The Dawn Chorus

Fresh Australian Feminism

McClelland Talks, Says Mostly Good Things

Posted by caitlinate on July 24, 2009

Attorney-General Robert McClelland today announced a series of (potential) changes to the family law system in Australia. These changes are aimed at tackling domestic violence and child abuse in Australia and altering the way the courts operate in terms of these issues. In the introduction to his speech he stated:

“I believe that at the moment there are still too many families that slip through the safety net. Complex problems rarely have simple solutions and they can’t be overcome by taking action in isolation. To address violence we need to identify holes in the system, and collaborate to tighten the safety net. It’s not enough to look for holes in the law, or in court processes or in the delivery of services, or any of these things on their own. Our safety net must provide the tightest protection possible for families negotiating the family law system.”

This is obviously in large part politician speak (he says ‘safety net’ three different times, somewhat unnecessarily) but I feel that his heart is in the right place and that revamping or strengthening the way the system works is a good thing. I do, however, have some reservations, in particular that the focus of this speech and these changes seems to be to the system after the fact – so after when the abuse occus rather than working on prevention in the first place.

The four main announcements he made are outlined in bold.

• A training package for family law system professionals and the development of minimum screening guidelines;

Training and information for ‘professionals’ within the system is a really amazing thing and I’m glad they are prioritising this. A lot of the problems that victims and survivors of violence have with legal system professionals (including the police) is that they are untrained and unaware of the impacts and complications involved in violence and abuse. This often results in behaviour/advice that can be further traumatising or unhelpful.

I am a little concerned that these training packages will be of a bureaucratic nature. The best way to inform people about the requirements and experiences of abuse survivors is to have survivors communicate about what they need or needed and the best ways to proceed. Nonetheless, it does seem that they are taking cues from the National Council to Reduce Violence Against Women and their Children’s April report ‘Time for Action’ which came from a lot of community and survivor consultation.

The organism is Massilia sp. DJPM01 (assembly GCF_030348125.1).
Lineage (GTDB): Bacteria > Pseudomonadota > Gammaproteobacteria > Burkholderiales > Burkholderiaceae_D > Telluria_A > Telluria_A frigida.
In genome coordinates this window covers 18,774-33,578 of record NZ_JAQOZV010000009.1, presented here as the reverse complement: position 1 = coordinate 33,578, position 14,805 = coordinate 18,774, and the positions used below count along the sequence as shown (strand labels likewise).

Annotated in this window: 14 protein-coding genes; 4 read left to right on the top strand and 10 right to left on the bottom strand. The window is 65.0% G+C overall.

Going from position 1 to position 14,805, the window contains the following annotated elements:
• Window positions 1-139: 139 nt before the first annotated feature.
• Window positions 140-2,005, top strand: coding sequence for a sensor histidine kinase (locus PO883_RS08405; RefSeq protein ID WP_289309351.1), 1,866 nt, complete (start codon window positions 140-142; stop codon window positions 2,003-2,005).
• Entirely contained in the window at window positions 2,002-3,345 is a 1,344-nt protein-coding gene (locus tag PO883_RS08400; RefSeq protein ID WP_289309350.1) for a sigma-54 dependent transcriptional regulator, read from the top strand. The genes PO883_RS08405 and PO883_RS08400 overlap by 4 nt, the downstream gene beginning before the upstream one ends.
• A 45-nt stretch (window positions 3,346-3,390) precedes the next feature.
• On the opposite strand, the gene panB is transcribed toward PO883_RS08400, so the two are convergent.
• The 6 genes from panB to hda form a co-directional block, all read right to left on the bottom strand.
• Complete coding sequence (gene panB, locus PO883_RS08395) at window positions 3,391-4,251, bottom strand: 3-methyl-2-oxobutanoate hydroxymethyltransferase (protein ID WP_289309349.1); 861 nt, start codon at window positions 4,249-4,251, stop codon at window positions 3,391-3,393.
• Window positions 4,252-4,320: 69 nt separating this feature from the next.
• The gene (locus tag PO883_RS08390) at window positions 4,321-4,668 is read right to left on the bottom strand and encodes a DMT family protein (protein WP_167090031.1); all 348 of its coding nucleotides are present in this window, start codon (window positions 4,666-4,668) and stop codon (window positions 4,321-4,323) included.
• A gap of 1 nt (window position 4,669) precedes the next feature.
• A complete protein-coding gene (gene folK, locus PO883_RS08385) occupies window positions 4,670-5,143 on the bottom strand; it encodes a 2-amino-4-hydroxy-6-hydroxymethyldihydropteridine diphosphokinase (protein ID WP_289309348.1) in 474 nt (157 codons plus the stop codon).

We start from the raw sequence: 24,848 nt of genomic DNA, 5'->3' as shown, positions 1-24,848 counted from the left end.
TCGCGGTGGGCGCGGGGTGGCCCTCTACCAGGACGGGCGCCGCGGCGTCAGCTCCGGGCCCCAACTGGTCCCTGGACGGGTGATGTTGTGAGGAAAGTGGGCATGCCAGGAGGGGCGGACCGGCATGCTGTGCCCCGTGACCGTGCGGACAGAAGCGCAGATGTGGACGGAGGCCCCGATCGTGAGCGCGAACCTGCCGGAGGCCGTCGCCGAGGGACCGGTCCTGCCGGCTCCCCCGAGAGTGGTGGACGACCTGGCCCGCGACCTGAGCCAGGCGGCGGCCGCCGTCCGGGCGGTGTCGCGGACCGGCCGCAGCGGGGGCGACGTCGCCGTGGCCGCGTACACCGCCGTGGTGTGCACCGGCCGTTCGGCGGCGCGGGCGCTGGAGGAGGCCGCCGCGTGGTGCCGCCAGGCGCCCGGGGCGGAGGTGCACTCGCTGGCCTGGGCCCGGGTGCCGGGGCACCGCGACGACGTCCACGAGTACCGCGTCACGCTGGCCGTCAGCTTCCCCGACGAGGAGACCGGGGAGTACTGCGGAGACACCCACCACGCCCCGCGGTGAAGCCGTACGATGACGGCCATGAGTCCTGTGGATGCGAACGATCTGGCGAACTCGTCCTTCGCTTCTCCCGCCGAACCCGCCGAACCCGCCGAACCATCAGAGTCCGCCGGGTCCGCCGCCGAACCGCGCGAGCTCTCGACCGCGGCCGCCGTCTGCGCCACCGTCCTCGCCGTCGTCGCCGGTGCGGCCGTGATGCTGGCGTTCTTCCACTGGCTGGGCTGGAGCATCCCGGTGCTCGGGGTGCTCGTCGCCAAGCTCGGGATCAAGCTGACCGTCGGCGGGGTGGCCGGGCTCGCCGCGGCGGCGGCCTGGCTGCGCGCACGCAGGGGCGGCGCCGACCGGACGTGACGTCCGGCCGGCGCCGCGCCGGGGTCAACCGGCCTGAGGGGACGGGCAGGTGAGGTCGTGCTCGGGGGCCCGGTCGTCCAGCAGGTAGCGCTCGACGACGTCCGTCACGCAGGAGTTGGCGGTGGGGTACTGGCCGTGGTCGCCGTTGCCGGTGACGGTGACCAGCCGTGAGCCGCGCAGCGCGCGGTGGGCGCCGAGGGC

The ‘minimum screening guidelines’ mentioned aren’t really elaborated on but I think McClelland’s talking about mandatory reporting levels and altering what he terms ‘inefficient jurisdictional boundaries’

• A pilot of legally assisted mediation for families experiencing violence;

I think this is an interesting one. The Howard government pretty much banished lawyers from some aspects of family law disputes, preferring separating couples to use counselors for mediation. McClelland has commissioned this pilot project to instead fund lawyers for mediation in cases where violence is alleged. He states:

“In assisting families to exercise choice in resolving their separation disputes, I am funding a pilot program to provide legal representation in mediation sessions to families who have experienced violence or are at risk of it.”

This could be positive. I don’t think that someone should have no legal support or recourse when the partner they are separating from has been violent towards them or their children. However allowing lawyers to the table could bring about two negative possibilities. One that bullying abusive lawyers will be in the room and it will be about forcing one party into submission. Secondly that if one partner is in a more stable financial position they will be able to hire a more experienced lawyer who can work for more favourable outcomes for their client – regardless of if they’ve been violent.

• A review of the family court practice and procedure, lead by Professor Richard Chisholm, a former Family Court judge;